The original “smoke fairies” were silent film actress Gladys Hulette and another, unidentified pixie, who tormented smoker Paul Panzer in the 1909 silent short Princess Nicotine. The film’s action is typical of the era, full of slapstick comedy and winsome charm, but its use of primitive “special effects”—the smoke fairies frolic and play their pranks around a giant pipe and cigar box, and there’s an impressive stop-time animation segment—enabled it to achieve its status as an early film classic. Princess Nicotine also featured the first instance of tobacco product placement in cinema, as Panzer lights up a Sweet Caporal cigar, shortly before spraying himself with seltzer water.

Today’s Smoke Fairies bear little resemblance to their 1909 counterparts. The British duo, comprised of singers Katherine Blamire and Jessica Davies, cook up a potent brew of spooky folk and ambient blues, highlighted by the pair’s close harmony singing. Their debut full-length, Through Low Light and Trees, was suggested to me by a pal in publicity who was working the record, and I have to remember to thank her. The record reminds me of Cowboy Junkies’ The Trinity Session, in that it gave me chills the first time I listened to it with the lights out.

Credit for the haunting, echo-drenched production goes to a man called Head (who either engineered or co-produced fine records by PJ Harvey, Massive Attack, Marianne Faithfull). I’m awed by those who can adjust levels and twiddle knobs and come up with something as evocative as this—his touch adds an otherworldly character to the project.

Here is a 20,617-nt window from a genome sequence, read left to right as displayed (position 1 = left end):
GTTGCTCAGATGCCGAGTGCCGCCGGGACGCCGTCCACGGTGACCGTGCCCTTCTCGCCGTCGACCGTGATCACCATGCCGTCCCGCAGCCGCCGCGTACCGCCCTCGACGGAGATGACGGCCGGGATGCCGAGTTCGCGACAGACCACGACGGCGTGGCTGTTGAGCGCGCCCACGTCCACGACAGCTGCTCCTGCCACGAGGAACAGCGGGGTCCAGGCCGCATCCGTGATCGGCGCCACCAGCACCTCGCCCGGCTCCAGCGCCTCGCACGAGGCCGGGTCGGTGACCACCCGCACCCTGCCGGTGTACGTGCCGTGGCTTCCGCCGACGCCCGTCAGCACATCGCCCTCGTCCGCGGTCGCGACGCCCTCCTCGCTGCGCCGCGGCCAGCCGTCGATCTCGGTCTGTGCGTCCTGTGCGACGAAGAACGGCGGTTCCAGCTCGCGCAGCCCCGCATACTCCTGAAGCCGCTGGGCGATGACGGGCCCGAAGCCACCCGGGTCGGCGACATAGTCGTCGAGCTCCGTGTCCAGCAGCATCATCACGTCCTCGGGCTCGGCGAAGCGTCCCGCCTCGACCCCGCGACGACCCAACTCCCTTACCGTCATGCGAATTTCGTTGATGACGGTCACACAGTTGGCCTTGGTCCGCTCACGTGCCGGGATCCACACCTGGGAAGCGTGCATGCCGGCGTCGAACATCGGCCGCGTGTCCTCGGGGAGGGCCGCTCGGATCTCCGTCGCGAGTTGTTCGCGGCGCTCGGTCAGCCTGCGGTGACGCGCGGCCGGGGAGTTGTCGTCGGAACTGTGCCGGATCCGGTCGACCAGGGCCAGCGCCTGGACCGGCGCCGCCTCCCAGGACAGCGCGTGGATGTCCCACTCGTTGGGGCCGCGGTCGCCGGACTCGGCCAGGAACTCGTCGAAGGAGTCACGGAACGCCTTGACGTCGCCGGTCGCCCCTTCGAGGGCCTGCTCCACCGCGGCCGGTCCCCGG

Of course, without the right songs, it’s all just effects and affectation, but Smoke Fairies have the goods in that regard. “Summer Fades” leads off with an eerie guitar and a pleading lyric, sung in that wonderful two-part harmony:

Can you hold me like someone
You shouldn’t have let go?
Can you keep me deep inside
Like the regrets that burnt a hole?
Can you love me like you loved someone
You loved so long ago?

“Devil in My Mind” is cut from a similar cloth, with multiple repetitive guitar riffs tangling loosely, and a haunting violin that enters and recedes (it also has probably my favorite line on the album: “London churns like it wants me for dead.” My town does that to me, too). “Feeling is Turning Blue” likewise traffics in echo-drenched elegance, with a distorted electric guitar forming the song’s foundation. “Feeling” reminds me a lot of the sadly overlooked Nineties alt-country band Tarnation, whose work haunted me then as Smoke Fairies’ music does now.

I also dug “Dragon,” the shortest song on the record, whose instrumentation is built in layers: a plaintive piano sets the tone; strings gradually slide in behind it, and a wordless vocal moves in beneath that. The song’s power gently, gradually develops, but never peaks. Likewise, “Morning Blues” begins with straightforward acoustic picking and progressively develops its tale of longing “When the morning comes, I’ll be missing your touch,” Blamire and Davies sing. “The rising sun is no friend of mine.”

Perhaps my favorite among the album’s eleven fine tracks is “Strange Moon Rising,” a slow-burner with an evil-sounding slide guitar riff undercutting two sets of harmonies—one a wordless, atmospheric background vocal; the other, a dual reading of the spooky, only partially decipherable lyrics. It’s one of those songs you want to play as you drive into the night, just to see if you can take it without freaking yourself out too much.

Smoke Fairies fits neatly into the small but thriving cabal of UK-based folk artists, like Richard Hawley, Laura Marling (both of whom Smoke Fairies have supported on tour), Eliza Carthy, Rachel Unthank, and the much beloved Mumford and Sons. I’m happy to recommend their elegant, enchanting music to the Popdose faithful.

Next time out, I’m going to hip you to three young dudes from Philly whose music is pure singer-songwriter magic. Until then, keep your minds and ears open, and shoot me an email if you hear something cool.